13 - Business System Design
Learn how to design an effective business security camera system. Effectively secure your assets and employees while managing your business operations from anywhere. (video)

Plate & Book

14 - Home System Design
Learn how to design an effective home security camera system to secure your home, assets and family. Monitor your home remotely from anywhere. (video)



15 - Interior Camera Placement
Learn how to effectively locate security cameras inside of your home or business for the best coverage while maintaining privacy.



16 - DIY Installation or Pro Install - You Choose!
Most of our customers install the system themselves with our expert factory support, but you may want that clean professional installation completed by a pro. We support both options nationwide and you choose which you prefer. (video)

Cable & Book

17 - Live & Remote Viewing with Alerts
You choose how you interface with our state-of-the-art-systems. All options are available and any combination of viewing options can be used: direct connect monitors, personal computers, tablets and smart phones - Super fast, clear and no monthly fees.



18 - Customizing Kits - Sending Quotes - Financing
Learn how to customize any of our kits to meet your exact needs, then send a line-item PDF quote to any email you choose. Use our instant financing option during checkout to fit the budget. (video)



19 - ProVue vs. Cyber Secure - Feature Comparison
We offer two high performance series. Both are cutting edge 4K solutions. Which series is right for you?



20 - Become Certified Design Consultant
Help secure your community and earn a great income on your schedule. Backstreet University offers a professional consultant's training course.




Design Tools & Resources



Design & Book

Expert System Design Service
Let one of our experts design your system. Its the sure way to get it right the first time at the lowest price. Book a 30 minute design appointment using our online calendar. You'll be glad you did!



Do-it-yourself System Designer
Design your home or business security system like a Pro. Locate cameras and their viewing areas to provide a visual of the effective coverage of each camera and evaluate the overall design. This surveillance system design tool covers it all.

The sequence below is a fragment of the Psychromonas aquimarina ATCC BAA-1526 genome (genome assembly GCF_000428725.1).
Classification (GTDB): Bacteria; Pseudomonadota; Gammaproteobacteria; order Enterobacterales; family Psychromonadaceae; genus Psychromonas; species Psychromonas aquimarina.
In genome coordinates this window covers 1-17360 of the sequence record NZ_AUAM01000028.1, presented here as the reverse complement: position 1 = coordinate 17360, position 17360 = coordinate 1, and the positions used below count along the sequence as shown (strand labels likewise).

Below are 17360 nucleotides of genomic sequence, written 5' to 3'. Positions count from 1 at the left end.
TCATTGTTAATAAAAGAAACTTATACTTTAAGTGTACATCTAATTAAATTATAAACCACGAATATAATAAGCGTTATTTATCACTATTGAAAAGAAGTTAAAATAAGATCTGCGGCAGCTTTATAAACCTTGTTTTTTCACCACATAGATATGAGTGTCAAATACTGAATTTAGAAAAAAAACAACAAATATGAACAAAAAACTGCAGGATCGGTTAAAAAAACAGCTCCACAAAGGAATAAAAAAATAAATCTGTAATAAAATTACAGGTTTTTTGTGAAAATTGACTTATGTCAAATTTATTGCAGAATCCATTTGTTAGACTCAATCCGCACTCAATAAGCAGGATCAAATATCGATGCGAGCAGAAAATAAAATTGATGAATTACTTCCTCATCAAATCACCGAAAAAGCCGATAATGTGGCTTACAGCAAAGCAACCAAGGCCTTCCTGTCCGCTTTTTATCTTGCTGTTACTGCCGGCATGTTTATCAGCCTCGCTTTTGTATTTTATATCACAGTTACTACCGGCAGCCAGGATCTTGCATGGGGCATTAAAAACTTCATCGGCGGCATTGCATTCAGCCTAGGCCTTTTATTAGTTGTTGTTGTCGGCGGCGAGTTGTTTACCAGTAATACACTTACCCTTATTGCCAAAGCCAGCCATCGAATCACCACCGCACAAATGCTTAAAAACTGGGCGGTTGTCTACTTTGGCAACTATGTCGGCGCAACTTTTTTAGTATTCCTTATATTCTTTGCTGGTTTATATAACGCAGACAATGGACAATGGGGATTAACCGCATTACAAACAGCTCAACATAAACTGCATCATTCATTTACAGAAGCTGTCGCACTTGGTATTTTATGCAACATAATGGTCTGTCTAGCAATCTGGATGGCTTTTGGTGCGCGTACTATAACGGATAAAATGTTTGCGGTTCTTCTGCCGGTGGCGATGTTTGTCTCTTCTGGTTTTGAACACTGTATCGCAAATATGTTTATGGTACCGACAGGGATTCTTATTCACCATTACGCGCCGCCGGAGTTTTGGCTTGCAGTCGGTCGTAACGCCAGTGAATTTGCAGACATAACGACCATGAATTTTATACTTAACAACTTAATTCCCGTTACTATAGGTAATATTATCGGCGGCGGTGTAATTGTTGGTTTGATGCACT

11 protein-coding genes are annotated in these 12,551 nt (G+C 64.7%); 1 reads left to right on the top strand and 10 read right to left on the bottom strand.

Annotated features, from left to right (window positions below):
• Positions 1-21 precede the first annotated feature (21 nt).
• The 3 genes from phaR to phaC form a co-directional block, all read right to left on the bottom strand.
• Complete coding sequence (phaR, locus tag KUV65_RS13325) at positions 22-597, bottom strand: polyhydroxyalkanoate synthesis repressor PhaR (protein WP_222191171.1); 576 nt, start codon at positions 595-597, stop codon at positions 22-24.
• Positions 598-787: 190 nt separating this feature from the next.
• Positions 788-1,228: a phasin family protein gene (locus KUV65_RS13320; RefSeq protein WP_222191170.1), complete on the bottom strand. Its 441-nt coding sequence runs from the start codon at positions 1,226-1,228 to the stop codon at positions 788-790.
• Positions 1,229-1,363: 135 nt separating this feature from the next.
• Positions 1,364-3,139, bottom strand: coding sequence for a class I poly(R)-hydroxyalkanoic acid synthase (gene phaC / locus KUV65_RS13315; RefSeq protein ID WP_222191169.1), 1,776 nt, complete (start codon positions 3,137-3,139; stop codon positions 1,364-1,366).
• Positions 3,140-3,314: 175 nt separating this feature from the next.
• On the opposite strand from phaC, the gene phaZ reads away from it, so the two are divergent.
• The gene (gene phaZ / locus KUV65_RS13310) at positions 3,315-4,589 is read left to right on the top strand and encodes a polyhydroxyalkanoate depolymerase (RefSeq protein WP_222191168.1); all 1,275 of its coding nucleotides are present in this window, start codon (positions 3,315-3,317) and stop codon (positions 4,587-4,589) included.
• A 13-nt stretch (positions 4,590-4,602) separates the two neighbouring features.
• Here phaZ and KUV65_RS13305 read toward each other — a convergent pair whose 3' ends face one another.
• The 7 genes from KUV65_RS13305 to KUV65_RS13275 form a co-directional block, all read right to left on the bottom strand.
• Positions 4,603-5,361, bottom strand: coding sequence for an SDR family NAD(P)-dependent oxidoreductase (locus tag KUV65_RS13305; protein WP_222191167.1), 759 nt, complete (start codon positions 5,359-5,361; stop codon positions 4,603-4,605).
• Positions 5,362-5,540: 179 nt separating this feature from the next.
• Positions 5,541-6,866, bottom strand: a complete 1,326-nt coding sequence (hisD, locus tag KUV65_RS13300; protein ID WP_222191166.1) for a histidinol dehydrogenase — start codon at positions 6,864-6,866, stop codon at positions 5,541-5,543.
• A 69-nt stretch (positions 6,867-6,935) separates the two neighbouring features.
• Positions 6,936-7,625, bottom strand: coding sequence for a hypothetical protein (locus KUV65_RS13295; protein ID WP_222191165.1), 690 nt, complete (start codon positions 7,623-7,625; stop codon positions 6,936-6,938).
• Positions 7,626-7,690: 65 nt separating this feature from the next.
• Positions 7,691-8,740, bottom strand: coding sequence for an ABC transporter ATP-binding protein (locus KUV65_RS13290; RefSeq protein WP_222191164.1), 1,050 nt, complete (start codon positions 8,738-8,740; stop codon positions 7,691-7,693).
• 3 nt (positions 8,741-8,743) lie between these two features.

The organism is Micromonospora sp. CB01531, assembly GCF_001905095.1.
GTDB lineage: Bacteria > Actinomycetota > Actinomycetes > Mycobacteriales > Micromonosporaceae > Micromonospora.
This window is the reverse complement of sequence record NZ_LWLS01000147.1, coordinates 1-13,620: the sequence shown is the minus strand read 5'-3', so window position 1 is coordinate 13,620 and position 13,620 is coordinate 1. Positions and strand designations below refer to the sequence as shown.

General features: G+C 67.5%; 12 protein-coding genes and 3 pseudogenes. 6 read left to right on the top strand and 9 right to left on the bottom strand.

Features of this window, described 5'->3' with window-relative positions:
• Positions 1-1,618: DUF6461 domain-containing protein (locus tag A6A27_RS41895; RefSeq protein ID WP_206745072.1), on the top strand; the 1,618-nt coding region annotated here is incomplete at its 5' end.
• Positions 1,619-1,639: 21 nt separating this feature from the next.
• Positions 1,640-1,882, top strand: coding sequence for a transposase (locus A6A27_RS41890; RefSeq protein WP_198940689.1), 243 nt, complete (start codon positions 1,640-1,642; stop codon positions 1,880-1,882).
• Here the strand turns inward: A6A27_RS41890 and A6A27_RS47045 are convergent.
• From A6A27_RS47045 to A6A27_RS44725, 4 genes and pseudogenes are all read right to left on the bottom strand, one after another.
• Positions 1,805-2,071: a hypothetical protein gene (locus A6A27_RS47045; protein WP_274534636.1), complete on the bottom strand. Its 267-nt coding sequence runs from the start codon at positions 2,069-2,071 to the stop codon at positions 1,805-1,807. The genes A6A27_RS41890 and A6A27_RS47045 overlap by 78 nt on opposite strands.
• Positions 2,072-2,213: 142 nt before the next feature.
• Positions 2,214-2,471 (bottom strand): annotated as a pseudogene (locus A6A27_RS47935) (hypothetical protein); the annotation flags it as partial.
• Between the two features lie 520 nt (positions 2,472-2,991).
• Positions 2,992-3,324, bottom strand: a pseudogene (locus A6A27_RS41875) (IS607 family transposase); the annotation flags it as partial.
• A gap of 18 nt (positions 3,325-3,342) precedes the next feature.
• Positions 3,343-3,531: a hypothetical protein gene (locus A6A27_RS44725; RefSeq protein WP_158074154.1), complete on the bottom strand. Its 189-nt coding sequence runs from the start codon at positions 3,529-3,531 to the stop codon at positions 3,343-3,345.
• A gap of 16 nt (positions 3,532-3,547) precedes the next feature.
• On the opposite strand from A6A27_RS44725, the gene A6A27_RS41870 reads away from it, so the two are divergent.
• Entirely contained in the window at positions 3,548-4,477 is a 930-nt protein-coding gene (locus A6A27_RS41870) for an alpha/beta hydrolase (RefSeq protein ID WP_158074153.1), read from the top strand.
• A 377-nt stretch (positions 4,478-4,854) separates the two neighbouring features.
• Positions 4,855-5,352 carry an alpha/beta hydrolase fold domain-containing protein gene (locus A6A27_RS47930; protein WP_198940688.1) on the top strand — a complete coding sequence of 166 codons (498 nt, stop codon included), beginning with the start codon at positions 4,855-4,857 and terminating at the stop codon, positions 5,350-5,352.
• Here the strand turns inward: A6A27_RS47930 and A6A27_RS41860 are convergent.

HDD & Book

Custom Kit Builder
Build a complete custom system for your home or business without any confusion or mistakes. This easy to use tool makes sure you select all the components you need for a complete system. You can even include installation!



Hard Drive Calculator
Use our video storage calculator to determine the size of the hard drive you need based on the number of cameras and the desired storage days.



Security Industry Terms
Not sure what Cat6 is? Would you like to know the difference between a DVR and an NVR? Here are simple and clear explanations of the industry terms.




Industry News & Events




Banned Security Brands
US government banned the use of Dahua, Lorex, Hikvision and other security cameras in federal facilities due to hidden backdoors. In June 2021, the FCC unanimously voted to start procedures to ban the sale of these brands to the general public by denying new products FCC approval.


What is NDAA & Why It Matters
The NDAA law banned the use of electronic equipment provided by specific companies. What’s interesting about the law is that it bans companies rather than countries. It ignores borders and focuses on individual entities.